2. Staffing. In order to send any information outside the organization you need approximately 4,587 separate lines of approval. It’s not necessarily hard work, but it is what some might call tedious. Reaching the point where something is approved for release always feels like something of any accomplishment… but the best part is when you get something fully staffed, vetted, socialized, and approved only to be notified two hours after you hit send for the final time that someone at Echelons Higher than Reality has decided to “go a different direction.

3. The sky is falling. Look gang, I’m not a fancy big city investment banker, but despite the thrashing Wall Street has taken this week the sky really isn’t falling (yet). The Dow made its high in May of last year. We’re down in the neighborhood of 10% off that high – that’s the operative definition of a correction – but still a ways off from a bear market. If you haven’t jumped out well before now, the only thing cashing out in this market does is lock in whatever loss you’ve suffered. If I were in danger of retiring next year I’d be a little more worried. As it is, I’d say it’s time to stack some cash and do a bit of hedging. If that doesn’t work for you, just win yourself a Powerball Jackpot and you’re all set.

Paying for it…

I’ve always read that people who don’t have a plan for what they’re going to do in retirement are the ones that end up bored or worse – longing to return to the orderly days of life at work. While a two week vacation hardly qualifies as a dry-run for retirement I can say with at least some degree of certainty that a really detailed plan to fill my days may not be strictly necessary when the big day comes.

For the last week or so I’ve mostly done as the spirit moved me. I ate when I was hungry, slept when I was tired, and filled in the other hours cooking, tinkering around on minor repair projects that time never seems to be found for, devising less-than-lethal anti-squirrel devices, and reading. To put it simply, I excel at simply puttering around the house and doing whatever strikes my fancy. I think I could be ok doing that for a long, long time.

Of course I’m not retired – and not even on the same continent as that far off day. Now is the time (or more precisely tomorrow is the time) when I’ve got to go back to busting my hump to pay for the possibility of unlimited free time at some point in the future. As this particular winter Sunday draws to a close, I find my motivation lacking… anyone out there want to pool our funds and buy a crapload of Powerball tickets?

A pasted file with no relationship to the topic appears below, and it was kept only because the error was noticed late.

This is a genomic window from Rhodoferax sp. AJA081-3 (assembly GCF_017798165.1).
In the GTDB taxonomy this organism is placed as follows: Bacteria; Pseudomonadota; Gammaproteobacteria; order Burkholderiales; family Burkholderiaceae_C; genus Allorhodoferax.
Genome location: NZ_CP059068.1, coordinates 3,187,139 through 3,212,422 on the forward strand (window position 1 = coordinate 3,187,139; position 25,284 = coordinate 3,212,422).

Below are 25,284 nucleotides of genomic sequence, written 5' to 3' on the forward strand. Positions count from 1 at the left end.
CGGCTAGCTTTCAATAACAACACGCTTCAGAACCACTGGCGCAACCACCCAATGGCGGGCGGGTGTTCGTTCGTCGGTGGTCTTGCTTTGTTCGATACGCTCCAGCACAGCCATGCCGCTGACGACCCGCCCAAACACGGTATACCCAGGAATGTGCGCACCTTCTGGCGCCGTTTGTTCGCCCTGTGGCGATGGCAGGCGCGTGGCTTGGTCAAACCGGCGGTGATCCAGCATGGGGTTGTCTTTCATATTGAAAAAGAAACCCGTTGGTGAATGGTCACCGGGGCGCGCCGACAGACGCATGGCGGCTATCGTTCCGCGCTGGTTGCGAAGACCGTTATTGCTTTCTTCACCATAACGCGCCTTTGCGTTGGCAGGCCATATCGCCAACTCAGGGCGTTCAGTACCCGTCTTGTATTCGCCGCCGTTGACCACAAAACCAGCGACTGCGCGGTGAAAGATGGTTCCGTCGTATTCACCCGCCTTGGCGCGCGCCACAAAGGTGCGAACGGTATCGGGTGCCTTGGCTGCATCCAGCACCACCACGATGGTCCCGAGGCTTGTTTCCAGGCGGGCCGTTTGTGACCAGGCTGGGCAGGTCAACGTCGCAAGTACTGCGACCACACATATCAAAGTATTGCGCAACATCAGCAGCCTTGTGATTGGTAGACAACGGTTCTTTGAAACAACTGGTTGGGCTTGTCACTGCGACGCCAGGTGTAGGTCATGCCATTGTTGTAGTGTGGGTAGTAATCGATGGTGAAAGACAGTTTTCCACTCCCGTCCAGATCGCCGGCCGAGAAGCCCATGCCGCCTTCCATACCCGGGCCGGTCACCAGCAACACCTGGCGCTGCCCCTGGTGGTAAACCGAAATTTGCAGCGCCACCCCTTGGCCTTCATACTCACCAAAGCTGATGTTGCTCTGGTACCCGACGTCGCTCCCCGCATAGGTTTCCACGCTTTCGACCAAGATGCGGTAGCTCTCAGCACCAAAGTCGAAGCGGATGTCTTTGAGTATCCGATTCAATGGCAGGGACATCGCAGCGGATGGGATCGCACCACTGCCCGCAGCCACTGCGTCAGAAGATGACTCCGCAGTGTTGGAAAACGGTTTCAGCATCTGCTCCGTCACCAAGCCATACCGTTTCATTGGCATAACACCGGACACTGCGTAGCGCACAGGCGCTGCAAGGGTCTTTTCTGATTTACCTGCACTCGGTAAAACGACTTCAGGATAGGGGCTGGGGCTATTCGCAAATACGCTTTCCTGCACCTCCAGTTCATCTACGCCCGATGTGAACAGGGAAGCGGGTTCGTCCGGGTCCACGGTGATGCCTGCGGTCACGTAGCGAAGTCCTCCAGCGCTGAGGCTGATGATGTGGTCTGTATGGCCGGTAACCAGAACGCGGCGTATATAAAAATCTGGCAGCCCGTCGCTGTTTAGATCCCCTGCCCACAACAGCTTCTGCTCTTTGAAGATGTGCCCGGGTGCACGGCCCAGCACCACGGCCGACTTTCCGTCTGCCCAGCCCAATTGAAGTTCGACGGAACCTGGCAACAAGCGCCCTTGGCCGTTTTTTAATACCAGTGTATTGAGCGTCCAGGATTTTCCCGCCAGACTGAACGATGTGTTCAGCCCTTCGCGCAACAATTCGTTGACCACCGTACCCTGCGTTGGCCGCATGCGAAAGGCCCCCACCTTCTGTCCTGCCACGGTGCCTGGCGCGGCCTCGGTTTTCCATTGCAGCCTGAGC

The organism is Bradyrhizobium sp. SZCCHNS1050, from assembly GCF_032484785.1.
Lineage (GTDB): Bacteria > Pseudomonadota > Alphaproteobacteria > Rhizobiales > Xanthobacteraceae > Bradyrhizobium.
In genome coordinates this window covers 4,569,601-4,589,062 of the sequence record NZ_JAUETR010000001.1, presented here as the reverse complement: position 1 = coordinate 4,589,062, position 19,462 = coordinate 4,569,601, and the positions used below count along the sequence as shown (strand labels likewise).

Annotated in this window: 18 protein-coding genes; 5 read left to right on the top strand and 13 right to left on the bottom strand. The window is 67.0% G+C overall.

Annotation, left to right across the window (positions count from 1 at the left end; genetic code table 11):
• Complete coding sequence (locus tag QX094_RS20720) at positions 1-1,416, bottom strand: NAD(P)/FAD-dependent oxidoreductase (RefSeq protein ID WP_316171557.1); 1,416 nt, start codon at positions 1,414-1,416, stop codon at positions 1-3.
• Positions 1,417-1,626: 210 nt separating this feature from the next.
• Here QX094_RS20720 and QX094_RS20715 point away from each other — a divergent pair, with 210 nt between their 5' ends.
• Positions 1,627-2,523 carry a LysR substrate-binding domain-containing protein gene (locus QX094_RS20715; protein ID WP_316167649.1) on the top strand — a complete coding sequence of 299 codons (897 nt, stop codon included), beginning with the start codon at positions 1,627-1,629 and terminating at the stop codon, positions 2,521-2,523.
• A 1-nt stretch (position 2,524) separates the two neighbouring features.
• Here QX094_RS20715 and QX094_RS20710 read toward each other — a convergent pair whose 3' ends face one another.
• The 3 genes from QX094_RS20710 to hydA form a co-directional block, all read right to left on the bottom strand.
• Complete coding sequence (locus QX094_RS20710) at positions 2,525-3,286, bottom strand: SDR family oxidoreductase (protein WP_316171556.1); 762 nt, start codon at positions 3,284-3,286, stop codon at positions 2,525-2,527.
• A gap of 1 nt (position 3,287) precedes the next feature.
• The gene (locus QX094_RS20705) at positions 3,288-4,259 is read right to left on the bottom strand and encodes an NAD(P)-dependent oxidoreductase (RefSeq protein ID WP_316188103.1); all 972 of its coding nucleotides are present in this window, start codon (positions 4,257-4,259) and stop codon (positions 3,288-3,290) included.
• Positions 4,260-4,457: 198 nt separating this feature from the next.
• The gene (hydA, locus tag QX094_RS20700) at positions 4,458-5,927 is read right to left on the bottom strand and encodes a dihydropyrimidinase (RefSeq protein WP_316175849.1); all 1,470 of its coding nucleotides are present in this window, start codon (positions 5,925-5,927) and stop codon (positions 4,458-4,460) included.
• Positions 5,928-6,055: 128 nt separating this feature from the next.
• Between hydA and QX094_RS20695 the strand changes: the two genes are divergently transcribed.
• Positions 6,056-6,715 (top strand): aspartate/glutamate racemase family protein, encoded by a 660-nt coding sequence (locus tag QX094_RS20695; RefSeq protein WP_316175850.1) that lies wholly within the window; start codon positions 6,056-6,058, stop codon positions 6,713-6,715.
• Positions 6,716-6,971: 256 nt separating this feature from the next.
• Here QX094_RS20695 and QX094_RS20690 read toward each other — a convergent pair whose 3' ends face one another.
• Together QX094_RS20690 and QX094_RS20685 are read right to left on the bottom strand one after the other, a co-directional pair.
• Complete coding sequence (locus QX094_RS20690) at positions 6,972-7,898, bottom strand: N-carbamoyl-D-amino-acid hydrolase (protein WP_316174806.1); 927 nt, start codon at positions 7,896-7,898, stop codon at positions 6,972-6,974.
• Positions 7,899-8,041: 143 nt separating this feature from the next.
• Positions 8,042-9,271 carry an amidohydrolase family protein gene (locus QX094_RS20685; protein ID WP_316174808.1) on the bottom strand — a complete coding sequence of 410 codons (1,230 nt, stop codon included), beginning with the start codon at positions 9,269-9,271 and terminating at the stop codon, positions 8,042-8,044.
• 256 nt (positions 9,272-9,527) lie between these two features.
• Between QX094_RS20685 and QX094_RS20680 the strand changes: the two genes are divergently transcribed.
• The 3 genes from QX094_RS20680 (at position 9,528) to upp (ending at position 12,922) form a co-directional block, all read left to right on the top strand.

Sucking chest wound…

Getting back to the weekly grind is tough after a regular, uneventful weekend. Going back after a four-day weekend is a little more like trying to recover from massive ballistic trauma – without the blood and swelling, of course. Sitting at the computer, staring at Outlook, and making an effort at being productive was just downright painful… and I think just reinforces why I need to win Wednesday’s PowerBall drawing.

I envy that select group of people who jump out of bed in the morning, fully energized and looking forward to the day. Generally the best I can hope to achieve is fully caffeinated and looking forward to going home at the end of the day. That last bit shouldn’t be taken as a slam against my job. As far as work goes, it’s really not a bad one; with a little attention to detail and a willingness to not let common sense get in the way, there’s really not that much to complain about.

Still, a job is a job and like 99.9% of the other working slobs in this country, there are of 687 bazillion other things I’d rather be doing on any average day. Tops on my list is not waking up at 4:50AM to three screaming alarm clocks. It may seem like a small thing, but I think it would go a long way towards reducing my regular feeling of post-weekend trauma. Since my experience has been that one job is more or less like the next, it seems to be that the only real alternatives at this point are to start robbing banks, come up with a Wall Street ponzi scheme, or win the PowerBall jackpot.

With only one of those three not leading more or less directly to prison, I’d say that the only acceptable plan is to win the lottery. Well, either that or somehow learn not to think of Monday as the sucking chest wound on the torso of life. Wish me luck.

Here’s to not feeling like warm death on a muffin…

After enjoying Thanksgiving with the family, doing more in person shopping in one day than I do the rest of the year, and fighting off what was either a very brief cold or a singularly bad attack of allergies, I’m slowly working myself back into the old routine. Being Sunday, of course, much of that routine involves being annoyed that the weekend is already over. Weekends, even when they’re twice as long as usual, never really feel long enough. At least no one else won the Powerball jackpot last night, so that means I’ve still got a shot at it on Wednesday. That’s pretty much my happy thought for the first half of the week. After that, I’ll make no promises about keeping up a cheery disposition – especially since we’re now in the long stretch of no scheduled days off leading up to Christmas. The last few weeks have spoiled me with the random clumps of annual leave liberally sprinkled across October and November. Somehow I’ll manage to get by with just the normal two-day weekends for a few weeks, I’m sure.

So, now that I’m not feeling like warm death on a muffin, I’d better get on with doing the odds and ends that keep this place from falling down around my ears. With the holiday over, I’ll try to get back to something like a normal posting schedule here. In the meantime, if you really have an itch for more reading, take a look at the five “new” old posts from October 2006 that I put up earlier this morning.

Jackpot dreams…